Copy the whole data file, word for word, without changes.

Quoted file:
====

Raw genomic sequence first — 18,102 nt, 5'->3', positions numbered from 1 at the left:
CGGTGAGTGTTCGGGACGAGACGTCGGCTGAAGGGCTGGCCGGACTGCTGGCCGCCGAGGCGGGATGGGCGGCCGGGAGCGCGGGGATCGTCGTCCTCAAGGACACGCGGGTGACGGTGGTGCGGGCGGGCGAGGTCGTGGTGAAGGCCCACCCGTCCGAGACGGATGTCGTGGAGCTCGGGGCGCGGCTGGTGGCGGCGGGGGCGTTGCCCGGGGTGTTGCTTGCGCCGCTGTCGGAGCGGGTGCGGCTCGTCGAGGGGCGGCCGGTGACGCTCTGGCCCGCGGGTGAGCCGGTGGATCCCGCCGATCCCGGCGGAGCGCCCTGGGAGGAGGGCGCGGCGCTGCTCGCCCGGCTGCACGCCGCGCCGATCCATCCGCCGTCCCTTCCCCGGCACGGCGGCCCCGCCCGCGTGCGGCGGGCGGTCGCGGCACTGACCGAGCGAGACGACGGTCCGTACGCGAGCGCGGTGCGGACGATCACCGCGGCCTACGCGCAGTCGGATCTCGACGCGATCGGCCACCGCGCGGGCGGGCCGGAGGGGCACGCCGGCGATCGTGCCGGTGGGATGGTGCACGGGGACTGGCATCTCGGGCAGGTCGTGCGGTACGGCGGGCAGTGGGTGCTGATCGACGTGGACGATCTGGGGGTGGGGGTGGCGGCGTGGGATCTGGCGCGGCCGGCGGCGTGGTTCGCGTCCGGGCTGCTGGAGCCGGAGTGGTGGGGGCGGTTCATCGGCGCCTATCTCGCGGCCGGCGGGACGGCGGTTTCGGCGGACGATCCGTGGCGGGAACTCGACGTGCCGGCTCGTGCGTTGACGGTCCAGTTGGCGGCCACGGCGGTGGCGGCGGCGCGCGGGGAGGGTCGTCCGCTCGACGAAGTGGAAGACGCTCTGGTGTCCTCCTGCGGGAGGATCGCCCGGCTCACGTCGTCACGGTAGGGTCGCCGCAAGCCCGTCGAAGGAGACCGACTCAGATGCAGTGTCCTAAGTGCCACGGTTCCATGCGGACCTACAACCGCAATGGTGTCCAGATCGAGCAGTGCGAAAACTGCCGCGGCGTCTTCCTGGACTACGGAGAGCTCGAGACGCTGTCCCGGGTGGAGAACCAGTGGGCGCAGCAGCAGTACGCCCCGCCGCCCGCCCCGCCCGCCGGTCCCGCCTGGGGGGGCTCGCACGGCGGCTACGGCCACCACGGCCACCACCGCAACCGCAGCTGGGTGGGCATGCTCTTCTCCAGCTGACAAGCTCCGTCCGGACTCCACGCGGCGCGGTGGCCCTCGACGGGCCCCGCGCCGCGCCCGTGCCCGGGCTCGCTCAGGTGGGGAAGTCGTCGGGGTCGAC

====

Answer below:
Raw genomic sequence first — 18,102 nt, 5'->3', positions numbered from 1 at the left:
CGGTGAGTGTTCGGGACGAGACGTCGGCTGAAGGGCTGGCCGGACTGCTGGCCGCCGAGGCGGGATGGGCGGCCGGGAGCGCGGGGATCGTCGTCCTCAAGGACACGCGGGTGACGGTGGTGCGGGCGGGCGAGGTCGTGGTGAAGGCCCACCCGTCCGAGACGGATGTCGTGGAGCTCGGGGCGCGGCTGGTGGCGGCGGGGGCGTTGCCCGGGGTGTTGCTTGCGCCGCTGTCGGAGCGGGTGCGGCTCGTCGAGGGGCGGCCGGTGACGCTCTGGCCCGCGGGTGAGCCGGTGGATCCCGCCGATCCCGGCGGAGCGCCCTGGGAGGAGGGCGCGGCGCTGCTCGCCCGGCTGCACGCCGCGCCGATCCATCCGCCGTCCCTTCCCCGGCACGGCGGCCCCGCCCGCGTGCGGCGGGCGGTCGCGGCACTGACCGAGCGAGACGACGGTCCGTACGCGAGCGCGGTGCGGACGATCACCGCGGCCTACGCGCAGTCGGATCTCGACGCGATCGGCCACCGCGCGGGCGGGCCGGAGGGGCACGCCGGCGATCGTGCCGGTGGGATGGTGCACGGGGACTGGCATCTCGGGCAGGTCGTGCGGTACGGCGGGCAGTGGGTGCTGATCGACGTGGACGATCTGGGGGTGGGGGTGGCGGCGTGGGATCTGGCGCGGCCGGCGGCGTGGTTCGCGTCCGGGCTGCTGGAGCCGGAGTGGTGGGGGCGGTTCATCGGCGCCTATCTCGCGGCCGGCGGGACGGCGGTTTCGGCGGACGATCCGTGGCGGGAACTCGACGTGCCGGCTCGTGCGTTGACGGTCCAGTTGGCGGCCACGGCGGTGGCGGCGGCGCGCGGGGAGGGTCGTCCGCTCGACGAAGTGGAAGACGCTCTGGTGTCCTCCTGCGGGAGGATCGCCCGGCTCACGTCGTCACGGTAGGGTCGCCGCAAGCCCGTCGAAGGAGACCGACTCAGATGCAGTGTCCTAAGTGCCACGGTTCCATGCGGACCTACAACCGCAATGGTGTCCAGATCGAGCAGTGCGAAAACTGCCGCGGCGTCTTCCTGGACTACGGAGAGCTCGAGACGCTGTCCCGGGTGGAGAACCAGTGGGCGCAGCAGCAGTACGCCCCGCCGCCCGCCCCGCCCGCCGGTCCCGCCTGGGGGGGCTCGCACGGCGGCTACGGCCACCACGGCCACCACCGCAACCGCAGCTGGGTGGGCATGCTCTTCTCCAGCTGACAAGCTCCGTCCGGACTCCACGCGGCGCGGTGGCCCTCGACGGGCCCCGCGCCGCGCCCGTGCCCGGGCTCGCTCAGGTGGGGAAGTCGTCGGGGTCGAC